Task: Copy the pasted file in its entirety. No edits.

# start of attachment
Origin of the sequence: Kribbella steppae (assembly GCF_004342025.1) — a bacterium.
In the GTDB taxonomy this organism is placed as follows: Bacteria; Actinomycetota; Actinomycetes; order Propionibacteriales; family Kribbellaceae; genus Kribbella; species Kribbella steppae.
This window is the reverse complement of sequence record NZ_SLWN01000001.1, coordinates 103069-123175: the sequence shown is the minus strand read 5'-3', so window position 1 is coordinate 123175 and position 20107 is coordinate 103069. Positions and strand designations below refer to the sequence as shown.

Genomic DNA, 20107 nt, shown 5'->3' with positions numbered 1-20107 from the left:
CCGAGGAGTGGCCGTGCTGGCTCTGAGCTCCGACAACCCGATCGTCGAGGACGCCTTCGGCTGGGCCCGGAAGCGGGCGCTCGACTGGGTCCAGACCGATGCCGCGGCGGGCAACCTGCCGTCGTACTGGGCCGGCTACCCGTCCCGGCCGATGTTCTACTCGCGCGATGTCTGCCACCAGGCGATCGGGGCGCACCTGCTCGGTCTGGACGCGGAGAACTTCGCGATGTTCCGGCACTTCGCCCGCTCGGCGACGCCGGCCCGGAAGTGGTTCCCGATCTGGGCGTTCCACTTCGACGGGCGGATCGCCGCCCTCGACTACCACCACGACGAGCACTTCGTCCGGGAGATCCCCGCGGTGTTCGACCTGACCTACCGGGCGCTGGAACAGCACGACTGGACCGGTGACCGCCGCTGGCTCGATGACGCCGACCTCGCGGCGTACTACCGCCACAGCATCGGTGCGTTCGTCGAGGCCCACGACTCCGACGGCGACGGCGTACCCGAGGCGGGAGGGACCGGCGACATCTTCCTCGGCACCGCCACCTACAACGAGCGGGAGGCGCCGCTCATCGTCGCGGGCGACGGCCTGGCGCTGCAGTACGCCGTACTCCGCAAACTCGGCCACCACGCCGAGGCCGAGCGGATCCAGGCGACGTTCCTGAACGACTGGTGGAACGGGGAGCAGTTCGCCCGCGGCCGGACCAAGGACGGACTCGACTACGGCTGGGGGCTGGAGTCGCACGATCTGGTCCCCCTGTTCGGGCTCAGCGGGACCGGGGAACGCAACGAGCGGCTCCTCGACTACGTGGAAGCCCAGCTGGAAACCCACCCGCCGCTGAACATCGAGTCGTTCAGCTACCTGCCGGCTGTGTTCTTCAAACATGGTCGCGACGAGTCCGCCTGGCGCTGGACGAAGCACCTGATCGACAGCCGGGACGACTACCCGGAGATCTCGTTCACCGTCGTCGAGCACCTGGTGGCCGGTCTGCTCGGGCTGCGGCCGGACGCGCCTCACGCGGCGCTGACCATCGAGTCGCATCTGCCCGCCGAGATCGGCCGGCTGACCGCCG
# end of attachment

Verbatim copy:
Origin of the sequence: Kribbella steppae (assembly GCF_004342025.1) — a bacterium.
In the GTDB taxonomy this organism is placed as follows: Bacteria; Actinomycetota; Actinomycetes; order Propionibacteriales; family Kribbellaceae; genus Kribbella; species Kribbella steppae.
This window is the reverse complement of sequence record NZ_SLWN01000001.1, coordinates 103069-123175: the sequence shown is the minus strand read 5'-3', so window position 1 is coordinate 123175 and position 20107 is coordinate 103069. Positions and strand designations below refer to the sequence as shown.

Genomic DNA, 20107 nt, shown 5'->3' with positions numbered 1-20107 from the left:
CCGAGGAGTGGCCGTGCTGGCTCTGAGCTCCGACAACCCGATCGTCGAGGACGCCTTCGGCTGGGCCCGGAAGCGGGCGCTCGACTGGGTCCAGACCGATGCCGCGGCGGGCAACCTGCCGTCGTACTGGGCCGGCTACCCGTCCCGGCCGATGTTCTACTCGCGCGATGTCTGCCACCAGGCGATCGGGGCGCACCTGCTCGGTCTGGACGCGGAGAACTTCGCGATGTTCCGGCACTTCGCCCGCTCGGCGACGCCGGCCCGGAAGTGGTTCCCGATCTGGGCGTTCCACTTCGACGGGCGGATCGCCGCCCTCGACTACCACCACGACGAGCACTTCGTCCGGGAGATCCCCGCGGTGTTCGACCTGACCTACCGGGCGCTGGAACAGCACGACTGGACCGGTGACCGCCGCTGGCTCGATGACGCCGACCTCGCGGCGTACTACCGCCACAGCATCGGTGCGTTCGTCGAGGCCCACGACTCCGACGGCGACGGCGTACCCGAGGCGGGAGGGACCGGCGACATCTTCCTCGGCACCGCCACCTACAACGAGCGGGAGGCGCCGCTCATCGTCGCGGGCGACGGCCTGGCGCTGCAGTACGCCGTACTCCGCAAACTCGGCCACCACGCCGAGGCCGAGCGGATCCAGGCGACGTTCCTGAACGACTGGTGGAACGGGGAGCAGTTCGCCCGCGGCCGGACCAAGGACGGACTCGACTACGGCTGGGGGCTGGAGTCGCACGATCTGGTCCCCCTGTTCGGGCTCAGCGGGACCGGGGAACGCAACGAGCGGCTCCTCGACTACGTGGAAGCCCAGCTGGAAACCCACCCGCCGCTGAACATCGAGTCGTTCAGCTACCTGCCGGCTGTGTTCTTCAAACATGGTCGCGACGAGTCCGCCTGGCGCTGGACGAAGCACCTGATCGACAGCCGGGACGACTACCCGGAGATCTCGTTCACCGTCGTCGAGCACCTGGTGGCCGGTCTGCTCGGGCTGCGGCCGGACGCGCCTCACGCGGCGCTGACCATCGAGTCGCATCTGCCCGCCGAGATCGGCCGGCTGACCGCCG